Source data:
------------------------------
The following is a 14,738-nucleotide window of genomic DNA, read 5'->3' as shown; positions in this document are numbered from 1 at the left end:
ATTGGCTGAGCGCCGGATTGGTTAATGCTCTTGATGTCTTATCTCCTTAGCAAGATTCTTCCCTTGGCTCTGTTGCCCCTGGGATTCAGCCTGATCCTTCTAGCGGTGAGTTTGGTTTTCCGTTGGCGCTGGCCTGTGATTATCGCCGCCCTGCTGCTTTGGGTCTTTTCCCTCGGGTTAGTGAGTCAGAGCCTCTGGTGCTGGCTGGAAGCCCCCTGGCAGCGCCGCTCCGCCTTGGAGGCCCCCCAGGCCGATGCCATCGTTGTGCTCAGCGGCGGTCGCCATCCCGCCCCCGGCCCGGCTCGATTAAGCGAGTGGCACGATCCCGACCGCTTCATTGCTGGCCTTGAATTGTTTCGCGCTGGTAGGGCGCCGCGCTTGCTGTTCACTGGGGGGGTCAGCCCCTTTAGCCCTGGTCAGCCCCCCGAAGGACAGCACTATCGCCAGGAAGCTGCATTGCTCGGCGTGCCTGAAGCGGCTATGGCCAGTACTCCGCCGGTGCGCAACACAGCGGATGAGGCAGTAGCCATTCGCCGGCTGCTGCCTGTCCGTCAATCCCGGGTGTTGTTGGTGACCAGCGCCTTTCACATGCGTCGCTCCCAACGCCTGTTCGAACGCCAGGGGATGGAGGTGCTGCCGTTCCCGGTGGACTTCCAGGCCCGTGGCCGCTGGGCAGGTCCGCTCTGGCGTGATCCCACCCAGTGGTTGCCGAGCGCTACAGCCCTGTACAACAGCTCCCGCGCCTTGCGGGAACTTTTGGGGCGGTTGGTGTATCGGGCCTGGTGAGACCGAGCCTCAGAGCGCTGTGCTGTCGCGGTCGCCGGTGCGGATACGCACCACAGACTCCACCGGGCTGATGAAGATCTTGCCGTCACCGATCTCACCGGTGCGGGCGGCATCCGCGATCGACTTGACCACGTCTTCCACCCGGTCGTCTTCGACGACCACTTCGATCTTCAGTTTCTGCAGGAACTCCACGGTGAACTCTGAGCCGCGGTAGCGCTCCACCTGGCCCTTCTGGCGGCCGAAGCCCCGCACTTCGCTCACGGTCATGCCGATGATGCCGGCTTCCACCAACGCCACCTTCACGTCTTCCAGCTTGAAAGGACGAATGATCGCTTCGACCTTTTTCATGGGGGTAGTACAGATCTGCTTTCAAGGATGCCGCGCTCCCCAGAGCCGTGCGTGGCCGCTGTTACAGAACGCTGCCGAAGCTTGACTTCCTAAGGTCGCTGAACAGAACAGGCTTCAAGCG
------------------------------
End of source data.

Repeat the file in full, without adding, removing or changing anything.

The following is a 14,738-nucleotide window of genomic DNA, read 5'->3' as shown; positions in this document are numbered from 1 at the left end:
ATTGGCTGAGCGCCGGATTGGTTAATGCTCTTGATGTCTTATCTCCTTAGCAAGATTCTTCCCTTGGCTCTGTTGCCCCTGGGATTCAGCCTGATCCTTCTAGCGGTGAGTTTGGTTTTCCGTTGGCGCTGGCCTGTGATTATCGCCGCCCTGCTGCTTTGGGTCTTTTCCCTCGGGTTAGTGAGTCAGAGCCTCTGGTGCTGGCTGGAAGCCCCCTGGCAGCGCCGCTCCGCCTTGGAGGCCCCCCAGGCCGATGCCATCGTTGTGCTCAGCGGCGGTCGCCATCCCGCCCCCGGCCCGGCTCGATTAAGCGAGTGGCACGATCCCGACCGCTTCATTGCTGGCCTTGAATTGTTTCGCGCTGGTAGGGCGCCGCGCTTGCTGTTCACTGGGGGGGTCAGCCCCTTTAGCCCTGGTCAGCCCCCCGAAGGACAGCACTATCGCCAGGAAGCTGCATTGCTCGGCGTGCCTGAAGCGGCTATGGCCAGTACTCCGCCGGTGCGCAACACAGCGGATGAGGCAGTAGCCATTCGCCGGCTGCTGCCTGTCCGTCAATCCCGGGTGTTGTTGGTGACCAGCGCCTTTCACATGCGTCGCTCCCAACGCCTGTTCGAACGCCAGGGGATGGAGGTGCTGCCGTTCCCGGTGGACTTCCAGGCCCGTGGCCGCTGGGCAGGTCCGCTCTGGCGTGATCCCACCCAGTGGTTGCCGAGCGCTACAGCCCTGTACAACAGCTCCCGCGCCTTGCGGGAACTTTTGGGGCGGTTGGTGTATCGGGCCTGGTGAGACCGAGCCTCAGAGCGCTGTGCTGTCGCGGTCGCCGGTGCGGATACGCACCACAGACTCCACCGGGCTGATGAAGATCTTGCCGTCACCGATCTCACCGGTGCGGGCGGCATCCGCGATCGACTTGACCACGTCTTCCACCCGGTCGTCTTCGACGACCACTTCGATCTTCAGTTTCTGCAGGAACTCCACGGTGAACTCTGAGCCGCGGTAGCGCTCCACCTGGCCCTTCTGGCGGCCGAAGCCCCGCACTTCGCTCACGGTCATGCCGATGATGCCGGCTTCCACCAACGCCACCTTCACGTCTTCCAGCTTGAAAGGACGAATGATCGCTTCGACCTTTTTCATGGGGGTAGTACAGATCTGCTTTCAAGGATGCCGCGCTCCCCAGAGCCGTGCGTGGCCGCTGTTACAGAACGCTGCCGAAGCTTGACTTCCTAAGGTCGCTGAACAGAACAGGCTTCAAGCG